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Research Project: Using Genetic Approaches to Reduce Crop Losses in Rice Due to Biotic and Abiotic Stress

Location: Dale Bumpers National Rice Research Center

Title: Call of the wild rice: Oryza rufipogon shapes weedy rice evolution in Southeast Asia

Author
item Vigueira, Cynthia - High Point University
item Qi, Xinshuai - University Of Arizona
item Song, Ben-kah - University Of Science Malaysia
item Li, Lin-feng - Fudan University
item Caicedo, Ana - University Of Massachusetts
item Jia, Yulin
item Olsen, Kenneth - Washington University

Submitted to: Evolutionary Applications
Publication Type: Peer Reviewed Journal
Publication Acceptance Date: 11/21/2017
Publication Date: 11/27/2017
Citation: Vigueira, C.C., Qi, X., Song, B., Li, L., Caicedo, A.L., Jia, Y., Olsen, K.M. 2017. Call of the wild rice: Oryza rufipogon shapes weedy rice evolution in Southeast Asia. Evolutionary Applications. doi:10.1111/eva.12581.

Interpretive Summary: Weedy rice is an agricultural problem negatively impacting rice yield and quality. In the present study, weedy rice in regions outside the range of wild rice (North America, South Korea) and populations in Southeast Asia were sequenced and compared with DNA sequences of wild rice relatives. We found different introgressions of wild rice alleles into weedy rice populations including genomic regions for invasive weedy traits in Southeast Asia. We also found that nucleotide diversity is also much higher in Southeast Asian weeds than in North American and South Korean weeds. Wild rice populations are commonly found in Southeast Asia. The differences of genomic regions we identified likely reflect introgression from wild rice and from diverse cultivated landraces. These findings suggest that the monitoring of weedy populations during any shift in agricultural practices is useful to ensure the continued effectiveness of a weed management strategy.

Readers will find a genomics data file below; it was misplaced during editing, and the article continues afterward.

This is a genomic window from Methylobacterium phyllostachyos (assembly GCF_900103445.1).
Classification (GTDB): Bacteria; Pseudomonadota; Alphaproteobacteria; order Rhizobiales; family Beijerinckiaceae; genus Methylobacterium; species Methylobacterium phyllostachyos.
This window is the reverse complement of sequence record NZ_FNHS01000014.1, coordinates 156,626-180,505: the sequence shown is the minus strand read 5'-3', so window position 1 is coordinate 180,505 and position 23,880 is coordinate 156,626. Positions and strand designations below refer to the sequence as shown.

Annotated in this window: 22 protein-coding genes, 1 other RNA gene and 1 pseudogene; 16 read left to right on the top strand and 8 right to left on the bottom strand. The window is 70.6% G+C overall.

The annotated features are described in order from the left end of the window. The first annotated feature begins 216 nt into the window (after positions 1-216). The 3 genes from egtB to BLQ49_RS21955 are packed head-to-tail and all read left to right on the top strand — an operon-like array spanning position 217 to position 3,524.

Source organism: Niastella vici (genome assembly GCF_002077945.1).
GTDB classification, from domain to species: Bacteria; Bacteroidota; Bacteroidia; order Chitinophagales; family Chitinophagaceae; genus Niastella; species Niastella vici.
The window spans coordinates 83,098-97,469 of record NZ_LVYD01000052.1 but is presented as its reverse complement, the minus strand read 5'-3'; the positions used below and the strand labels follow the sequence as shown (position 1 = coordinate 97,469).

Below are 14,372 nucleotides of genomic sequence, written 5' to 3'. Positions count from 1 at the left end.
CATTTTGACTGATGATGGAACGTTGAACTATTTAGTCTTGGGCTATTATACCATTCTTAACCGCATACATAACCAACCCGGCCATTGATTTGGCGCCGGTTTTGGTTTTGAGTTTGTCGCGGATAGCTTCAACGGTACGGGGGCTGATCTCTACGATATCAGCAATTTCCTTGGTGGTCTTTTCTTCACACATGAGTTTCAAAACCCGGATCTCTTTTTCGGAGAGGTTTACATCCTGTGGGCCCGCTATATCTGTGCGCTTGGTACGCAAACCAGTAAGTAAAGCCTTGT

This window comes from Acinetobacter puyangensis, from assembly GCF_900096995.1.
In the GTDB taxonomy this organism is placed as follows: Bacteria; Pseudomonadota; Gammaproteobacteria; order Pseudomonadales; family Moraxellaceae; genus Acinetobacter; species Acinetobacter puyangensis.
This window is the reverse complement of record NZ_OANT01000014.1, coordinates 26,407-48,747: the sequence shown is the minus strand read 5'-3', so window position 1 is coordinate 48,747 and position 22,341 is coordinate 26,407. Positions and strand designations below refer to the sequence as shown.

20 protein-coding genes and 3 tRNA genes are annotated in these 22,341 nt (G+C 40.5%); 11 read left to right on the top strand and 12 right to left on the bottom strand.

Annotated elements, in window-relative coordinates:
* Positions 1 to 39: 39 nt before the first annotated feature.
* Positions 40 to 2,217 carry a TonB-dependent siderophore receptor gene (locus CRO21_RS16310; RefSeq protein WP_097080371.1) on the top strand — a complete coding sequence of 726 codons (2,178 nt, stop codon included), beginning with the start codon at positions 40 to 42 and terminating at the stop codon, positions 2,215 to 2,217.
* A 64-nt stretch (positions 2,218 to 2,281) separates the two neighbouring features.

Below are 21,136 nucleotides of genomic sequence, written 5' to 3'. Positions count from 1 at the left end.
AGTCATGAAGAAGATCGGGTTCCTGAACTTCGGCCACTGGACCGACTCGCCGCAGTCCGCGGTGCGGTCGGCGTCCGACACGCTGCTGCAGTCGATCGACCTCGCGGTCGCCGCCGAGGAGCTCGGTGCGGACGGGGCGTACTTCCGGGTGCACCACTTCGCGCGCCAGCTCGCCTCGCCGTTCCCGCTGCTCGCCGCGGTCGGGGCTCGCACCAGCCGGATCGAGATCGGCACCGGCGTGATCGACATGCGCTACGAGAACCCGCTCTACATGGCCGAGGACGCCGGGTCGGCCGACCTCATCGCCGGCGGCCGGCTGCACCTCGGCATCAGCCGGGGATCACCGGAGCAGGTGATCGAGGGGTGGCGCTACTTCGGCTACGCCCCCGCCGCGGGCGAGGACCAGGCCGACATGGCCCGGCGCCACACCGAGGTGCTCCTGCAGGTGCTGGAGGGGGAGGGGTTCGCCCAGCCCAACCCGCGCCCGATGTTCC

Technical Abstract: Agricultural weeds serve as models for studying the genetic basis of rapid adaptation, with weed-adaptive traits potentially evolving independently in geographically distinct but environmentally similar agroecosystems. Weedy relatives of domesticated crops can be especially interesting systems because of the potential for weed adaptive alleles to originate through multiple mechanisms, including introgression from cultivated and/or wild relatives, recombination, and de novo mutations. Weedy rice populations have evolved multiple times through de-domestication from cultivated rice. Much of the genomic work to date in weedy rice has focused on populations that exist outside the range of the wild crop progenitor. In this study, we use genome-wide SNPs generated through genotyping-by sequencing (GBS) to compare the evolution of weedy rice in regions outside the range of wild rice (North America, South Korea) and populations in Southeast Asia, where wild rice populations are present. We find evidence for adaptive introgression of wild rice alleles into weedy rice populations in Southeast Asia, with the relative contributions of wild and cultivated rice alleles varying among Southeast Asian weedy strains; however, the genomic regions underlying several weed-adaptive traits are dominated by genomic contributions from wild rice. Nucleotide diversity is also much higher in Southeast Asian weeds than in North American and South Korean weeds. This difference likely reflects introgression from wild rice as well as genetic contributions from diverse cultivated landraces that may have served as the progenitors of these weedy populations.